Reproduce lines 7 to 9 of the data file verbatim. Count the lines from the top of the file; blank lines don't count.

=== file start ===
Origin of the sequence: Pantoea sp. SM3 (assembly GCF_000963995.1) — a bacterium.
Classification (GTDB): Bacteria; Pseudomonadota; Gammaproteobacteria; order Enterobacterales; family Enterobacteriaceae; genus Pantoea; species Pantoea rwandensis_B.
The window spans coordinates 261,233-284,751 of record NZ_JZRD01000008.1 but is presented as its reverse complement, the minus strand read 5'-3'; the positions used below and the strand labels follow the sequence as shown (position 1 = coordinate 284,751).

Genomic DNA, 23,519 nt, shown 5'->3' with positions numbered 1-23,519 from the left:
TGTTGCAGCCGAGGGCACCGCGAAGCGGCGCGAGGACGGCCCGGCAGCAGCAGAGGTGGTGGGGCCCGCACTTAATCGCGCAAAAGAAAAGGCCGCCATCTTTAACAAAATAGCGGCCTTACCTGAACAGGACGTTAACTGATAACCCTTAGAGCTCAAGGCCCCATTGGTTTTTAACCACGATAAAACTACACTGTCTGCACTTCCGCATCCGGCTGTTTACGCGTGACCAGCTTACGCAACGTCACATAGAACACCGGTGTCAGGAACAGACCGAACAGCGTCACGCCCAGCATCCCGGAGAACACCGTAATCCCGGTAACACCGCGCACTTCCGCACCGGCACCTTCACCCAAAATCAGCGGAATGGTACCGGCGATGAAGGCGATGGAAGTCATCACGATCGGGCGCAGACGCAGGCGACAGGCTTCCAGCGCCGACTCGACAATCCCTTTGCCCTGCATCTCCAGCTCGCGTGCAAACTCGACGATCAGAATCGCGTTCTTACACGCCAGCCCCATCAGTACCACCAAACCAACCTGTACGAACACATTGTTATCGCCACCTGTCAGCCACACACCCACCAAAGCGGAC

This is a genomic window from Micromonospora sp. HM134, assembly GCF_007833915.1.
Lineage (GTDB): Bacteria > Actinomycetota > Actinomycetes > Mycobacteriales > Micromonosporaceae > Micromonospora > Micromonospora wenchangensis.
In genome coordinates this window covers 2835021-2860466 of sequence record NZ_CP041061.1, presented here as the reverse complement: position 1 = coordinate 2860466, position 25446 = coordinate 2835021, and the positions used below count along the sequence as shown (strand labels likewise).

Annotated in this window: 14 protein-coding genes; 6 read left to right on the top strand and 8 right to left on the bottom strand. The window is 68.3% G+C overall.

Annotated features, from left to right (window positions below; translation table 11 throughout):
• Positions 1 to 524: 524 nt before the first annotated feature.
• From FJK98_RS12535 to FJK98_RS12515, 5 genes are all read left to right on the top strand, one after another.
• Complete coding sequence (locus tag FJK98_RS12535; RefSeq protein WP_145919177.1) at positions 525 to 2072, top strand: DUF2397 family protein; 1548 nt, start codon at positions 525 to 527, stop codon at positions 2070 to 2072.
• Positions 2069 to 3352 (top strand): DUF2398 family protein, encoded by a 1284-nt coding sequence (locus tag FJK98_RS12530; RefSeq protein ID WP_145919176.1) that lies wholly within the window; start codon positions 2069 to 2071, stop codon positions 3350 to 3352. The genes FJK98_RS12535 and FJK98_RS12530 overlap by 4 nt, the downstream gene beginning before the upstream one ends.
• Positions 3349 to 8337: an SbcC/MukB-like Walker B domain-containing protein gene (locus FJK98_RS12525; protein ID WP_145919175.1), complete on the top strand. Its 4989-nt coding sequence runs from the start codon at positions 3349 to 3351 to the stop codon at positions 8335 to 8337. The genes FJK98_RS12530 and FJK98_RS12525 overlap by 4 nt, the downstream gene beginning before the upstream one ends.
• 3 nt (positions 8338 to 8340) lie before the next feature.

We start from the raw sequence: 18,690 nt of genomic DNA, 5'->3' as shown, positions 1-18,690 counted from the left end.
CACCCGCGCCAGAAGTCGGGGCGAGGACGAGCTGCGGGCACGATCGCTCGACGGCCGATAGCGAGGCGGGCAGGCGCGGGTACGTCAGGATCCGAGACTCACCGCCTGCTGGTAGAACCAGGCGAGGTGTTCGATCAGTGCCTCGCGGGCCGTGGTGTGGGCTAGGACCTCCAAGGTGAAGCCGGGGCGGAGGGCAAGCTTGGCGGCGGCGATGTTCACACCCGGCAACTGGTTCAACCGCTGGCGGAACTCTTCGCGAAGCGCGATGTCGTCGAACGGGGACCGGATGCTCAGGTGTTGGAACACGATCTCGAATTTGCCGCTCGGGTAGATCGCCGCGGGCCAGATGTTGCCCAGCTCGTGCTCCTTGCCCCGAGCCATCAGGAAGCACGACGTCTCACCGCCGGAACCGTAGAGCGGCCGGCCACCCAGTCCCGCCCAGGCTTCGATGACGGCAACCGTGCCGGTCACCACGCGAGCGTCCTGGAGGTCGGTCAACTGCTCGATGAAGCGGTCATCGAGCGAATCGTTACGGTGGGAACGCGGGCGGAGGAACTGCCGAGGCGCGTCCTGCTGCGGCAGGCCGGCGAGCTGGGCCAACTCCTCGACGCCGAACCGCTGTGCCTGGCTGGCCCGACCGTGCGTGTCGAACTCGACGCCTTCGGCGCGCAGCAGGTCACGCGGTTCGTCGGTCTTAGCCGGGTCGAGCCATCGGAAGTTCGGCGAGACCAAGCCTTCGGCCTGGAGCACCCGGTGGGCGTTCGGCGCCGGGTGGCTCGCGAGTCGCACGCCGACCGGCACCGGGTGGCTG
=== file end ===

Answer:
Lineage (GTDB): Bacteria > Actinomycetota > Actinomycetes > Mycobacteriales > Micromonosporaceae > Micromonospora > Micromonospora wenchangensis.
In genome coordinates this window covers 2835021-2860466 of sequence record NZ_CP041061.1, presented here as the reverse complement: position 1 = coordinate 2860466, position 25446 = coordinate 2835021, and the positions used below count along the sequence as shown (strand labels likewise).

Annotated in this window: 14 protein-coding genes; 6 read left to right on the top strand and 8 right to left on the bottom strand. The window is 68.3% G+C overall.